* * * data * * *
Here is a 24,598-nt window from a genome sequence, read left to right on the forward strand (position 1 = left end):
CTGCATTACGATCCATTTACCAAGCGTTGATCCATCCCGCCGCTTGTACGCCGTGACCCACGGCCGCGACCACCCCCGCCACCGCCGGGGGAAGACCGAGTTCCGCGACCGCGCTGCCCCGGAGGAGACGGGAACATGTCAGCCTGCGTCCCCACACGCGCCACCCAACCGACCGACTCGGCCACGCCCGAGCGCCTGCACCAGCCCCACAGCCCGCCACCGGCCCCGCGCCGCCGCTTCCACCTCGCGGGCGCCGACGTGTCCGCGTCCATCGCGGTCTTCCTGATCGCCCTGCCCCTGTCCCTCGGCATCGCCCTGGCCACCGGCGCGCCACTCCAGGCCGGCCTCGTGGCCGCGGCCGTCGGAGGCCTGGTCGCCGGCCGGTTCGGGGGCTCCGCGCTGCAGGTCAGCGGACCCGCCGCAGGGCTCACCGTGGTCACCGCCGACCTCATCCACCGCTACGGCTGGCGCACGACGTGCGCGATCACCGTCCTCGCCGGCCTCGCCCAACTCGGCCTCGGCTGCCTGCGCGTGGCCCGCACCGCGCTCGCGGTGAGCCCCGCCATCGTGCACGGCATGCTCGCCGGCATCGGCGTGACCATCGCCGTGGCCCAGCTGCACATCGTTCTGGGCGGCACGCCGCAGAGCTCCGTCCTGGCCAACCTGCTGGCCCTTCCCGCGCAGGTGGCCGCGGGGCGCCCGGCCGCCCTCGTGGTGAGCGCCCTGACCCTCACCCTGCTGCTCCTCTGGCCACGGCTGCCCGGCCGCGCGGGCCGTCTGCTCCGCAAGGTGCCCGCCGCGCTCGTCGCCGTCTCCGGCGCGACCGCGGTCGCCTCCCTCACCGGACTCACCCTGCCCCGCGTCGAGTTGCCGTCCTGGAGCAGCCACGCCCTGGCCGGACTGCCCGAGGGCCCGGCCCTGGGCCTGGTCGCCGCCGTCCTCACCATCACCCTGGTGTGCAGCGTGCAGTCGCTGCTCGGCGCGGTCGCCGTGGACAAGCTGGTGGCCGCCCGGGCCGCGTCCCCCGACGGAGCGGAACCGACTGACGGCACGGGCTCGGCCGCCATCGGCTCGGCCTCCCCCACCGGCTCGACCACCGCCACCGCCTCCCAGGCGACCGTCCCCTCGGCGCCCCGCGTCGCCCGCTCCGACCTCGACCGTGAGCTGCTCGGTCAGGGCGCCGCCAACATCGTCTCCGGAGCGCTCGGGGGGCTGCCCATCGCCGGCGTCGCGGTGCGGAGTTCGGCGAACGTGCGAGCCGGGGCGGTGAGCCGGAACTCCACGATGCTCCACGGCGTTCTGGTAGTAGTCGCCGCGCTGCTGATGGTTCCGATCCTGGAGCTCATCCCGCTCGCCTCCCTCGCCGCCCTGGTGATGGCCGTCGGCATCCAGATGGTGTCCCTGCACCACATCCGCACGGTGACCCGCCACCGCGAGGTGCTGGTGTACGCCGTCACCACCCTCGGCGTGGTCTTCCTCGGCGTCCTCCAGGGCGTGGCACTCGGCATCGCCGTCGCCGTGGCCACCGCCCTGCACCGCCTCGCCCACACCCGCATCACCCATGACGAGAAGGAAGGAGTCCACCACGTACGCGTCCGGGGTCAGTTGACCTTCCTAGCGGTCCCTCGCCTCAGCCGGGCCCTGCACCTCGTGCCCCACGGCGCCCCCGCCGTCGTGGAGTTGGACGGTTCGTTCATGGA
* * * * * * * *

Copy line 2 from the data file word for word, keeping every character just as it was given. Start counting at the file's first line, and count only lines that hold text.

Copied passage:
CTGCATTACGATCCATTTACCAAGCGTTGATCCATCCCGCCGCTTGTACGCCGTGACCCACGGCCGCGACCACCCCCGCCACCGCCGGGGGAAGACCGAGTTCCGCGACCGCGCTGCCCCGGAGGAGACGGGAACATGTCAGCCTGCGTCCCCACACGCGCCACCCAACCGACCGACTCGGCCACGCCCGAGCGCCTGCACCAGCCCCACAGCCCGCCACCGGCCCCGCGCCGCCGCTTCCACCTCGCGGGCGCCGACGTGTCCGCGTCCATCGCGGTCTTCCTGATCGCCCTGCCCCTGTCCCTCGGCATCGCCCTGGCCACCGGCGCGCCACTCCAGGCCGGCCTCGTGGCCGCGGCCGTCGGAGGCCTGGTCGCCGGCCGGTTCGGGGGCTCCGCGCTGCAGGTCAGCGGACCCGCCGCAGGGCTCACCGTGGTCACCGCCGACCTCATCCACCGCTACGGCTGGCGCACGACGTGCGCGATCACCGTCCTCGCCGGCCTCGCCCAACTCGGCCTCGGCTGCCTGCGCGTGGCCCGCACCGCGCTCGCGGTGAGCCCCGCCATCGTGCACGGCATGCTCGCCGGCATCGGCGTGACCATCGCCGTGGCCCAGCTGCACATCGTTCTGGGCGGCACGCCGCAGAGCTCCGTCCTGGCCAACCTGCTGGCCCTTCCCGCGCAGGTGGCCGCGGGGCGCCCGGCCGCCCTCGTGGTGAGCGCCCTGACCCTCACCCTGCTGCTCCTCTGGCCACGGCTGCCCGGCCGCGCGGGCCGTCTGCTCCGCAAGGTGCCCGCCGCGCTCGTCGCCGTCTCCGGCGCGACCGCGGTCGCCTCCCTCACCGGACTCACCCTGCCCCGCGTCGAGTTGCCGTCCTGGAGCAGCCACGCCCTGGCCGGACTGCCCGAGGGCCCGGCCCTGGGCCTGGTCGCCGCCGTCCTCACCATCACCCTGGTGTGCAGCGTGCAGTCGCTGCTCGGCGCGGTCGCCGTGGACAAGCTGGTGGCCGCCCGGGCCGCGTCCCCCGACGGAGCGGAACCGACTGACGGCACGGGCTCGGCCGCCATCGGCTCGGCCTCCCCCACCGGCTCGACCACCGCCACCGCCTCCCAGGCGACCGTCCCCTCGGCGCCCCGCGTCGCCCGCTCCGACCTCGACCGTGAGCTGCTCGGTCAGGGCGCCGCCAACATCGTCTCCGGAGCGCTCGGGGGGCTGCCCATCGCCGGCGTCGCGGTGCGGAGTTCGGCGAACGTGCGAGCCGGGGCGGTGAGCCGGAACTCCACGATGCTCCACGGCGTTCTGGTAGTAGTCGCCGCGCTGCTGATGGTTCCGATCCTGGAGCTCATCCCGCTCGCCTCCCTCGCCGCCCTGGTGATGGCCGTCGGCATCCAGATGGTGTCCCTGCACCACATCCGCACGGTGACCCGCCACCGCGAGGTGCTGGTGTACGCCGTCACCACCCTCGGCGTGGTCTTCCTCGGCGTCCTCCAGGGCGTGGCACTCGGCATCGCCGTCGCCGTGGCCACCGCCCTGCACCGCCTCGCCCACACCCGCATCACCCATGACGAGAAGGAAGGAGTCCACCACGTACGCGTCCGGGGTCAGTTGACCTTCCTAGCGGTCCCTCGCCTCAGCCGGGCCCTGCACCTCGTGCCCCACGGCGCCCCCGCCGTCGTGGAGTTGGACGGTTCGTTCATGGA